This award needs to go to a media outlet that has credibility (in some people's eyes, anyway), yet consistently gets the science wrong, likely for ideological reasons. Using those criteria, the Times was the runaway winner. There isn't even a close second.
Much buzz has surrounded President Trump's "Fake News Awards." Given that part of our mission is debunking pseudoscience and bogus health claims, we felt obliged to offer our own Fake News Award ... for junk science.
Websites like Food Babe, Mercola, InfoWars, and Natural News are perennial contenders. But giving them the award is too easy and predictable. Anyone with a halfway decent frontal lobe knows that these websites are pure garbage.
So, the Fake News Award for Science should go to a media outlet that has credibility (in some people's eyes, anyway), yet consistently gets the science wrong, likely for ideological reasons. With those criteria in place, the runaway winner is The New York Times. There isn't even a close second.
The New York Times Should Stop Writing About Science
Back in 2015, when I was editor of RealClearScience, I wrote a piece called "The New York Times Should Seriously Consider Not Writing About Science Anymore." My assault on the Gray Lady was prompted by several outlandish articles, such as one that cited Joseph Mercola, an anti-vaxxer and "cell phone truther" who is the purveyor of the aforementioned garbage site Mercola. The NYT also rose my ire by teaching the controversy on post-treatment Lyme disease syndrome, fretting over scary chemicals, claiming that sugar is toxic, and ceaselessly promoting organic food. Acupuncture? The Times loves it!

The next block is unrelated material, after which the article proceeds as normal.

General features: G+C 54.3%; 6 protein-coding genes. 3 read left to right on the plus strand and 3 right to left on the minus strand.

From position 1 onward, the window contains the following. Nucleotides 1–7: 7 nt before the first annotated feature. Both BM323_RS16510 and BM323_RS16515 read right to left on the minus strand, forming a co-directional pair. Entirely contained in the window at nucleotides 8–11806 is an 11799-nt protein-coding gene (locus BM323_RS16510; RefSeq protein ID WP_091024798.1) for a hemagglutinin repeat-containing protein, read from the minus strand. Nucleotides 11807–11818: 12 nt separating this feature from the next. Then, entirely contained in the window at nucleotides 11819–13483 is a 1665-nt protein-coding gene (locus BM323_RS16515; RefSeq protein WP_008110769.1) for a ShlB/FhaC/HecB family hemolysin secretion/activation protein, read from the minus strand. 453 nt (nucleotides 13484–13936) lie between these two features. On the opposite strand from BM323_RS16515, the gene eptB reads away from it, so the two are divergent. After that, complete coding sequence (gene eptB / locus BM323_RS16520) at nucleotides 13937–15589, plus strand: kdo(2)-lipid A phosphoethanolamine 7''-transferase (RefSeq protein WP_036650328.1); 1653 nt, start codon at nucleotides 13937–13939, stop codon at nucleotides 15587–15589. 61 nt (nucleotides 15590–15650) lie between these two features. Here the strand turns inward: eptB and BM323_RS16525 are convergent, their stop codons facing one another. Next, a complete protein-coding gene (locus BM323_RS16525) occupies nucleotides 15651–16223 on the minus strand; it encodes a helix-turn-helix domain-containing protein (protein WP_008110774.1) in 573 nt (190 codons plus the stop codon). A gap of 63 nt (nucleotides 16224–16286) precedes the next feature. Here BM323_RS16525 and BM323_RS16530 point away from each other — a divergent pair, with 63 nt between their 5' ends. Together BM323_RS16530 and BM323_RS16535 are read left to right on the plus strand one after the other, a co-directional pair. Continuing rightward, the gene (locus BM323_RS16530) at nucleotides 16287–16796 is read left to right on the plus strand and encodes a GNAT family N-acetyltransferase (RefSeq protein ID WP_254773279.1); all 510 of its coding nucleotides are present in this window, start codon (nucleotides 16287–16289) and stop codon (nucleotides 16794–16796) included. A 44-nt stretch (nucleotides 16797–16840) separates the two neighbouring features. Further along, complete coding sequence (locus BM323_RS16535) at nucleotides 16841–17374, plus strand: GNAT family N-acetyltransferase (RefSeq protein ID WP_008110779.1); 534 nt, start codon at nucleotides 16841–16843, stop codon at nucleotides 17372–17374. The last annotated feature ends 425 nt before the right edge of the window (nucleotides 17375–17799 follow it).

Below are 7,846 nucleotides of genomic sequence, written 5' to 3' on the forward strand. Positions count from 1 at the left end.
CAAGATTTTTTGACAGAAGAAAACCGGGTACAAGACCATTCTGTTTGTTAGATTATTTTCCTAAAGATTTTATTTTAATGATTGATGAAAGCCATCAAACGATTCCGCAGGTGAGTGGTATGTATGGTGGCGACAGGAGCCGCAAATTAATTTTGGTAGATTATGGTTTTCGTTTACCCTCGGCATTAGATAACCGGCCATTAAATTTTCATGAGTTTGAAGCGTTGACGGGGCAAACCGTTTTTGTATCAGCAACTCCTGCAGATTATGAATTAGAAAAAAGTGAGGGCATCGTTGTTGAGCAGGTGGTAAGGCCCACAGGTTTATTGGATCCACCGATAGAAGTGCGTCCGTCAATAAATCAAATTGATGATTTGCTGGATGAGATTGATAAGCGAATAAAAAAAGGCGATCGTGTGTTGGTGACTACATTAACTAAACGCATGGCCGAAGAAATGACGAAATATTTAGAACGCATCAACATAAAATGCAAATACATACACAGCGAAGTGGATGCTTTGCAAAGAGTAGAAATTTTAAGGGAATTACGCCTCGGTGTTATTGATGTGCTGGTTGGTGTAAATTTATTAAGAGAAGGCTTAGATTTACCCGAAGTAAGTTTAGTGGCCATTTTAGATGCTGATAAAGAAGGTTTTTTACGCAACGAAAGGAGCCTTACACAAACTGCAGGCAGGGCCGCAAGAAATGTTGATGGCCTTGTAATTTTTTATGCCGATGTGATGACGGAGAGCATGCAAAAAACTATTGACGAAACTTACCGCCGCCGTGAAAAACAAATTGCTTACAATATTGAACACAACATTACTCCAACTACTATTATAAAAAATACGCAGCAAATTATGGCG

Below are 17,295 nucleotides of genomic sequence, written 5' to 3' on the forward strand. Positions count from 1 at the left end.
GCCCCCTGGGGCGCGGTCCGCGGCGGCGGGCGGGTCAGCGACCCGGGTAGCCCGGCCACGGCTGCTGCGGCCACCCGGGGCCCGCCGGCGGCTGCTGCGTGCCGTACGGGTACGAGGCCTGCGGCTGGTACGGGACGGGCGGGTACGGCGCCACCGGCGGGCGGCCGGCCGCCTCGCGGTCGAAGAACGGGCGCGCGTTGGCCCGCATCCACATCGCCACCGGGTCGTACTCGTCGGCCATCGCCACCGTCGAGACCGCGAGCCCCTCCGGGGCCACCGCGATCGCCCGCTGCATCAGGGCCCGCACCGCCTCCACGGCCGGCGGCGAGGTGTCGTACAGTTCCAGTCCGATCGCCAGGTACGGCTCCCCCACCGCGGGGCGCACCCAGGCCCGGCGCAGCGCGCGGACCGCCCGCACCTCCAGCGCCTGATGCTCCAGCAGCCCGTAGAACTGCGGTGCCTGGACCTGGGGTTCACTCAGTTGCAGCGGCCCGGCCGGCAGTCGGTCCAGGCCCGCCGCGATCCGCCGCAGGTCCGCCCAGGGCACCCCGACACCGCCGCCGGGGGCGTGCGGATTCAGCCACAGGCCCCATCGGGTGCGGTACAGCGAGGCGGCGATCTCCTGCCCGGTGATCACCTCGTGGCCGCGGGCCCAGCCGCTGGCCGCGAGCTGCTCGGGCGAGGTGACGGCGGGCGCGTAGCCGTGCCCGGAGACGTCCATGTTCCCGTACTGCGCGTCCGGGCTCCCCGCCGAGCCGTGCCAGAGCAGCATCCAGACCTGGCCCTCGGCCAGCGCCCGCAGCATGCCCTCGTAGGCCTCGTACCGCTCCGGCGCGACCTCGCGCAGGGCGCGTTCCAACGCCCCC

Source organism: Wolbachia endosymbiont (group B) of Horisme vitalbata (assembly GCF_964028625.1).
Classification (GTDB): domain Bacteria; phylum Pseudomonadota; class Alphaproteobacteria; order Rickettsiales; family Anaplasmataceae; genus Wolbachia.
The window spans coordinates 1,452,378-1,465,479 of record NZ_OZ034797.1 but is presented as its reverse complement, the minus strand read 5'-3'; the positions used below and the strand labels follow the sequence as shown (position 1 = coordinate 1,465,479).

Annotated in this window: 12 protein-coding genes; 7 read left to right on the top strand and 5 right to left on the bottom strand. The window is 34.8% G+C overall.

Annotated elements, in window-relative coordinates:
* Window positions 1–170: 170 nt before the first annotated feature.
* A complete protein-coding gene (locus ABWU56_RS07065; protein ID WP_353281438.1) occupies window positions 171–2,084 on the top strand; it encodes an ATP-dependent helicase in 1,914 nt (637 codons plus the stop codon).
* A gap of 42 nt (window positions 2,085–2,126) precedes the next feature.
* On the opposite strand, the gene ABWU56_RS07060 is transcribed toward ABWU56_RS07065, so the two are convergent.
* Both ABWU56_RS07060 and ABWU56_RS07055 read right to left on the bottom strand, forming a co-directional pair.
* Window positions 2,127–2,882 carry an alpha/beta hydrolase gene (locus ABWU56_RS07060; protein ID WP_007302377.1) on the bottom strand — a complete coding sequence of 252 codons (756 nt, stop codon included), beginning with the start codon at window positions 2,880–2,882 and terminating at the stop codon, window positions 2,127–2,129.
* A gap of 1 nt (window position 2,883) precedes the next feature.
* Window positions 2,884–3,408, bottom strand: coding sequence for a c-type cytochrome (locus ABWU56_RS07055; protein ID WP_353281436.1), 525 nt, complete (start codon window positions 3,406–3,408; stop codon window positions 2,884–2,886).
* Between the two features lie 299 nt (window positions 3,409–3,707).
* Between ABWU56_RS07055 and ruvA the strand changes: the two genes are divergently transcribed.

Believe it or not, the New York Times has gotten even worse.
Early in 2017, Danny Hakim was caught flat-out lying about glyphosate. Mr. Hakim, who fancies himself a journalist, clearly didn't even bother to do a PubMed search before declaring agricultural pesticides to be akin to "Nazi-made sarin gas." A few months later, Stephanie Strom hammered away at Ben & Jerry's over trace levels of glyphosate in its ice cream, gleefully doing the bidding of activists who want the company to go 100% organic.
The NYT's alignment with the organic food industry is probably not coincidental. The former publisher of the paper, who just handed over the job to his son, is married to a person who sits on the board of Whole Foods. That helps explain their long-standing crusade against PhD scientists who support GMOs, such as when journalist Eric Lipton defamed plant biotechnologist Kevin Folta.
Even New Yorkers are waking up to the dishonesty of their hometown paper. My colleague, Dr. Josh Bloom, just penned an article about the NYT's opioid coverage, which he described as "misleading, manipulative, and also illogical."
For these and many other transgressions, the New York Times easily wins the Fake News Award for Science in 2018. Given its track record, it is already the top contender for the award in 2019.